Clause 15 of NYPE 46 form "the payment of hire shall cease"
Timely, punctual and continuous payment of hire in advance is a primary obligation of the charterer and also an absolute one which, as Lord Wright said in The Petrofina  2 All ER 939 at p.946, is not excused by accident or inadvertence. The only exception from this rule is deemed to be found in the wording cl 15 of NYPE 46 form providing as follows:
NYPE 1946 (lines 97-101)15. That in the event of loss of time from deficiency of men or stores, fire, breakdown or damages to hull, machinery or equipment, grounding, detention by average accidents to ship or cargo, drydocking for the purpose of examination or painting bottom, or by any other cause preventing the full working of the vessel, the payment of hire shall cease for the time thereby lost; and if upon the voyage the speed be reduced by defect in or break-down of any part of her hull, machinery or equipment, the time so lost, and the cost of any extra fuel consumed in consequence thereof, and extra expenses shall be deducted from the hire.
In Tradax Export SA v Dorada Compania Naviera SA of Panama (The Lutetian)  2 Lloyd’s Rep. 140, Bingham, J. held that the language of cl 15 of NYPE 46 form, which said that when time was lost from the listed causes "the payment of hire shall cease", accords with the Charterers’ construction that the parties intended the owners to be secured by payment in advance in respect of hire which he would or might earn but not in respect of hire which he could never earn. Accordingly, no hire was payable on the due date if the ship was off-hire at that time.
Authors of Time Charters, 6th Edition, 2008 suggest that where the owners are wrongfully withholding the services of the ship, and the charter is on the New York Produce form, such act would fall under the "or any other cause" wording of off-hire clause and may trigger suspension of payment of hire on the principles stated in The Petrofina  2 All ER 939. In other instances when off-hire provisions are not wide enough and the owners have not sought to repudiate the contract, but the ship is not in fact at the disposal of the charterer for some days immediately before and after the first day of the month of hire, the charterer would not be absolved from making the payment.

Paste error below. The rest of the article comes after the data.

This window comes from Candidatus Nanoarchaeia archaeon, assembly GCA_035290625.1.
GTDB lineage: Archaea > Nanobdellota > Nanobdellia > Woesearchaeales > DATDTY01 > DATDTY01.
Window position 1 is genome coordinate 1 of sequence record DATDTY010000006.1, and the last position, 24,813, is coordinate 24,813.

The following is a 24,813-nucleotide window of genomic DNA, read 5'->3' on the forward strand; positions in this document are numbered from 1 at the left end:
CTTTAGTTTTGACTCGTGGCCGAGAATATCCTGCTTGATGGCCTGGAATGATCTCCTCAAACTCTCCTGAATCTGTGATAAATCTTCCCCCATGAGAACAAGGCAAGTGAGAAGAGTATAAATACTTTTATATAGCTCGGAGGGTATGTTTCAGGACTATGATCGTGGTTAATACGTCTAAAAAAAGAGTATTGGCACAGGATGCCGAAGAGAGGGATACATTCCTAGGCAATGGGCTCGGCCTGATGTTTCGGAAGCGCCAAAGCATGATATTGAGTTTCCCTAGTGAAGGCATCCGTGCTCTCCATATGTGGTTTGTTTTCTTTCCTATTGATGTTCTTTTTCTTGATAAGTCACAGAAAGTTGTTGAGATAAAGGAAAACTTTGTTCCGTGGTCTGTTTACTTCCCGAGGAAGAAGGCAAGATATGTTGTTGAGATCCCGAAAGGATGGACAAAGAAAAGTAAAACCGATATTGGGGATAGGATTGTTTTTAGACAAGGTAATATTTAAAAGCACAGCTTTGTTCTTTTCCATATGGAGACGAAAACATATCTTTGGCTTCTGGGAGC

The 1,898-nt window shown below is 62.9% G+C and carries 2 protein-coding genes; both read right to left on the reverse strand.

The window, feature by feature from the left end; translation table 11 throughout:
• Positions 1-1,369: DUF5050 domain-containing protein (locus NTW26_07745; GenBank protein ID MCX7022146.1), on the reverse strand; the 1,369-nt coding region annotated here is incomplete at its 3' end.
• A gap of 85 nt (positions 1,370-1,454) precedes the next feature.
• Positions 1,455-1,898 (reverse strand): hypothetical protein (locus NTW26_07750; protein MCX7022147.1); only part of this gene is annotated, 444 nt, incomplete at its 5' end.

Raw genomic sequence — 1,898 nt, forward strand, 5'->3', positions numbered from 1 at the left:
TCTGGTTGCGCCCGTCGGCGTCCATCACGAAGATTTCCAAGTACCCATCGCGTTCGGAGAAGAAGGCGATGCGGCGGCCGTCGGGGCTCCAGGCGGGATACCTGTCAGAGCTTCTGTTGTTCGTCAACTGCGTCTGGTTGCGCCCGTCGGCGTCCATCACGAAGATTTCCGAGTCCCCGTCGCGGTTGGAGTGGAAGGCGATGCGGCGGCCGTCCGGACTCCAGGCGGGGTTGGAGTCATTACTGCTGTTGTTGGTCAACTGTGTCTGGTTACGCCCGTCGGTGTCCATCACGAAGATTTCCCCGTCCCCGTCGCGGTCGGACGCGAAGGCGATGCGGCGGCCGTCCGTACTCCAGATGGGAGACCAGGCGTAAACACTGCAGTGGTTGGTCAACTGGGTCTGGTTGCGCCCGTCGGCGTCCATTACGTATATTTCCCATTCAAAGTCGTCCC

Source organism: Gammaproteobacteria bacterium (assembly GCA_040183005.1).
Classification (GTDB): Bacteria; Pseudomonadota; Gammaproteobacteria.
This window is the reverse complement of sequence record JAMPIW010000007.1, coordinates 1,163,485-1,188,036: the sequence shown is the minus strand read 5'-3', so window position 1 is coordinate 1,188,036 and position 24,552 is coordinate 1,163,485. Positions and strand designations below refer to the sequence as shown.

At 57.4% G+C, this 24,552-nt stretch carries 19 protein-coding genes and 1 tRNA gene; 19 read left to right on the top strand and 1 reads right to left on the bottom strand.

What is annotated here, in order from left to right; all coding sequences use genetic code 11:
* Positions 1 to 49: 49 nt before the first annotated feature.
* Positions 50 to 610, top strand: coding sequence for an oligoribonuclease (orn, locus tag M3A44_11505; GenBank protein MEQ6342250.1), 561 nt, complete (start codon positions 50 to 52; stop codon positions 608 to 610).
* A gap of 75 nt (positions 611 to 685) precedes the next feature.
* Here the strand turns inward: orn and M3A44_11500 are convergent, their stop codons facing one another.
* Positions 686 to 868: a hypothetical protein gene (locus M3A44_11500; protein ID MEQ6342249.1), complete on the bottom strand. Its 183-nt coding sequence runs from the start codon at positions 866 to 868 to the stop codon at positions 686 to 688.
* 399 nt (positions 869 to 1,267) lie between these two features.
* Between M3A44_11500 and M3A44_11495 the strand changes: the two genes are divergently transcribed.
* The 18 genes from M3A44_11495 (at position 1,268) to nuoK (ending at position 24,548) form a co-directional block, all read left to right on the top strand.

Express agreement on temporary suspension of ship’s service
Contrary to the rule that withdrawal is irrevocable and operates only in way of cancellation of charterparty, the parties can expressly agree on temporary suspension of ship’s service for non-payment of hire. Such provision contains, for example, in cl.10(e) of Supplytime 89 form:
In Greatship (India) Ltd v Oceanografia SA de CV  EWHC 3468 (Comm) Mrs Justice Gloster considered argument of commerciality advanced by the charterers and its effect on otherwise unambiguous language of the clause. She approached the issue form comparison point of view between permanent withdrawal and temporary suspension and said at paras 35-36:
35. … there is a fundamental difference between permanent withdrawal of a vessel, and temporary suspension of service, during the period of which the vessel remains on hire. The right to suspend performance is a "lesser" or "intermediate" right. It is wholly unsurprising that the manner in which such rights are to be exercised are different. I see no reason why it should be regarded as uncommercial to give the owner the right to suspend performance immediately when the charterer fails to pay, on the due date, hire, bunkers or other obligations, in clear breach of the charterparty. It is for the charterer to ensure that the owners receive payment by the due date. I see no commercial reason why owners should be potentially obliged to provide the services of the vessel without payment for a period of seven to eight days (i.e. because of intervening weekends) before any notice of suspension became effective for the purpose of Part , in circumstances where the Charterers have failed to honour their payment obligations. On the Arbitrators’ approach, if payment is not made, Owners would be powerless to prevent the loading of cargo during the five day notice period and then be effectively unable to withdraw the vessel because of the presence of cargo.
36. There is every commercial reason for a difference between the triggers permitting the exercise of the right to withdraw, and the exercise of the right to suspend services. Since permanent withdrawal cannot be contractually remedied by charterers after the vessel has been withdrawn, there is every commercial justification for the requirement that owners must give five banking days notice before their right to withdraw can be exercised. By contrast, the suspension of performance is temporary, can easily be remedied by the payment of hire (which charterers are bound to pay) and, therefore, there is no need to give five banking days notice prior to suspension. The consequences of the exercise of the respective rights are, therefore, of a different order and this is reflected by the different pre-conditions for the exercise of owners’ respective rights.
It was held that applying principles of construction stated in Rainy Sky SA v Kookmin Bank  UKSC 50 that, if the contract has used clear and unambiguous language, the court must apply it, however surprising or unreasonable the result might appear to be, "it was not permissible in effect to re-write the Charterparty on so-called grounds of commerciality".
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